M. McCaffrey, Unger M., Drobot, S., et al.
The International Polar Year 2007-2008 (IPY) presents numerous technical and logistical challenges as well as significant opportunities to encourage data literacy in a real-world context. The current scientific challenges identified for IPY are to: i) Assess large-scale environmental and social change in the polar regions; ii) Conduct scientific exploration of the polar regions; iii)Create multidisciplinary observing networks in the polar regions; iv) Increase understanding of human-environment dynamics; and v)Create new connections between science and the public. A variety of existing and emerging opportunities for accessing, contextualizing and using polar-related data for education and decision-support will be explored and discussed.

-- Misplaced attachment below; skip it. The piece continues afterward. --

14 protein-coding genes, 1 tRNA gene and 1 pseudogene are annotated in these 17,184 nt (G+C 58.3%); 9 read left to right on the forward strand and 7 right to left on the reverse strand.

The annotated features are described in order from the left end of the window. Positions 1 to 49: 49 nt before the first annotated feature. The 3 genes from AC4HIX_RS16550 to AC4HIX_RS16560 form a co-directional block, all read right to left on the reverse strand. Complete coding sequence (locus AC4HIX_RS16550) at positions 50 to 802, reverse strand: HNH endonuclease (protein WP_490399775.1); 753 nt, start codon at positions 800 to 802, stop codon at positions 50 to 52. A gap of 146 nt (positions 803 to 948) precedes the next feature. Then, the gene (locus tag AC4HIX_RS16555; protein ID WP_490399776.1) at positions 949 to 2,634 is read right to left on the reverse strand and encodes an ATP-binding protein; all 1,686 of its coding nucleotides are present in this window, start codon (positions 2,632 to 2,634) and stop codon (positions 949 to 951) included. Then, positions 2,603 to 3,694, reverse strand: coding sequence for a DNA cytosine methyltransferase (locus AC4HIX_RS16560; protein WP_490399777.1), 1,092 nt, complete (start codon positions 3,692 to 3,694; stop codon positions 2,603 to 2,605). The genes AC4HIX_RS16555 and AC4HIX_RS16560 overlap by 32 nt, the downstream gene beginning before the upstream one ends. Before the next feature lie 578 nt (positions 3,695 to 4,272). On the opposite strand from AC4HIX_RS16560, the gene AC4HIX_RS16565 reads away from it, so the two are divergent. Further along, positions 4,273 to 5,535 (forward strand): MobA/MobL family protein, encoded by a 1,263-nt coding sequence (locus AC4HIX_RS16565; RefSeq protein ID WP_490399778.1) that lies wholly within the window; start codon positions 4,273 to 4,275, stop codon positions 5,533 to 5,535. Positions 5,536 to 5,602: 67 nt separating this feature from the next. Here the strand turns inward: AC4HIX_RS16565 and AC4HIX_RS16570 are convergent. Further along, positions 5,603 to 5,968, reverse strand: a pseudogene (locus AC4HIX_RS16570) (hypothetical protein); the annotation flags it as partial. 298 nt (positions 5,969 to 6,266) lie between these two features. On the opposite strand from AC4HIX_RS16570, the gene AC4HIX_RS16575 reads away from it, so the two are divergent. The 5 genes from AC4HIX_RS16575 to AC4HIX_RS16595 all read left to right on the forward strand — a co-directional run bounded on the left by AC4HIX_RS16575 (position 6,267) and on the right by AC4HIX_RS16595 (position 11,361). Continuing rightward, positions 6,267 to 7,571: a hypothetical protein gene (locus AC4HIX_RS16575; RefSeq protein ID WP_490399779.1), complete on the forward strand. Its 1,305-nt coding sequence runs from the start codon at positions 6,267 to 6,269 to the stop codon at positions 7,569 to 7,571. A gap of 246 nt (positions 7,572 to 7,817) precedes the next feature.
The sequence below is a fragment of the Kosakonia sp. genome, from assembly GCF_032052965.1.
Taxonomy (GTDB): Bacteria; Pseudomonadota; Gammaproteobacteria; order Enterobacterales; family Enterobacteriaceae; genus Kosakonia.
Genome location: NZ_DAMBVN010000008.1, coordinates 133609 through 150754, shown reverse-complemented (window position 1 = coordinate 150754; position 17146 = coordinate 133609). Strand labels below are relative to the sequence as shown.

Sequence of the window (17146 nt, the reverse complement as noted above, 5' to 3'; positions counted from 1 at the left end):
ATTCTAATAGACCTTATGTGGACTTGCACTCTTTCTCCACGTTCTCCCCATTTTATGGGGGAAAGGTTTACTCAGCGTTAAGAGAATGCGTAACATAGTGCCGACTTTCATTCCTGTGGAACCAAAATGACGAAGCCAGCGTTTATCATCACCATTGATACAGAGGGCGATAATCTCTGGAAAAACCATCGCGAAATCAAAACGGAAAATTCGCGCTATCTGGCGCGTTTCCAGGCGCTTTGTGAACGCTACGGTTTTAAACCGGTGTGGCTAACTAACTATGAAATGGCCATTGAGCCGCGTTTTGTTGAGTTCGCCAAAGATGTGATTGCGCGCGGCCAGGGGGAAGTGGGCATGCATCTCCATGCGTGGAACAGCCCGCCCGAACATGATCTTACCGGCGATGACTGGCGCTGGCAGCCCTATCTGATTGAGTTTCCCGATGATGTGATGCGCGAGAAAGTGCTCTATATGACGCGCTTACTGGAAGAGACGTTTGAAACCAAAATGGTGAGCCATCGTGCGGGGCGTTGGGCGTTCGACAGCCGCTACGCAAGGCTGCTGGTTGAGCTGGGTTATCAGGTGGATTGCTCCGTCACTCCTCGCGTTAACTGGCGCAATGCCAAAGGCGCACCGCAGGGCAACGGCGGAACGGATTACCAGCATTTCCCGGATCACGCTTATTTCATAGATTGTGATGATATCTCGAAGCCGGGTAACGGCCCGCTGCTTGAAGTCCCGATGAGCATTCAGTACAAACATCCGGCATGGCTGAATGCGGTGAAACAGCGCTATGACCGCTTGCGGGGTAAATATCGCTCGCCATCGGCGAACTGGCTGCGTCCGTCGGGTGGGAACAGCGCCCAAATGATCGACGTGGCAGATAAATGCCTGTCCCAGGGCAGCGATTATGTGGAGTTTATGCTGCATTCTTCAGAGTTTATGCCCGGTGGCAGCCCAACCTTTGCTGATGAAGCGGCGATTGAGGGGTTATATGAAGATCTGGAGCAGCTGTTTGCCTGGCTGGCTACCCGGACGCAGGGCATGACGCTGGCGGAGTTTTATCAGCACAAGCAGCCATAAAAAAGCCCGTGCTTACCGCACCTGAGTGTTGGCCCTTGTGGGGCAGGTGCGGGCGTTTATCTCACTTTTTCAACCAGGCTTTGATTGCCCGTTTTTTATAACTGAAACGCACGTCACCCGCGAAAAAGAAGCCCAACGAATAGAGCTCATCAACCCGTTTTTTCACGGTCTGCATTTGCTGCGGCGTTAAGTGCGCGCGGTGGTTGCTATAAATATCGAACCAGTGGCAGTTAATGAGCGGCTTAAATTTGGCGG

14.5 Snow and Ice Products from the Aqua, Terra, and ICESat Satellites at the National Snow and Ice Data Center
Walt Meier, Melinda Marquis, Marilyn Kaminski, Ron Weaver, Betsy Sheffield, and Julie Soja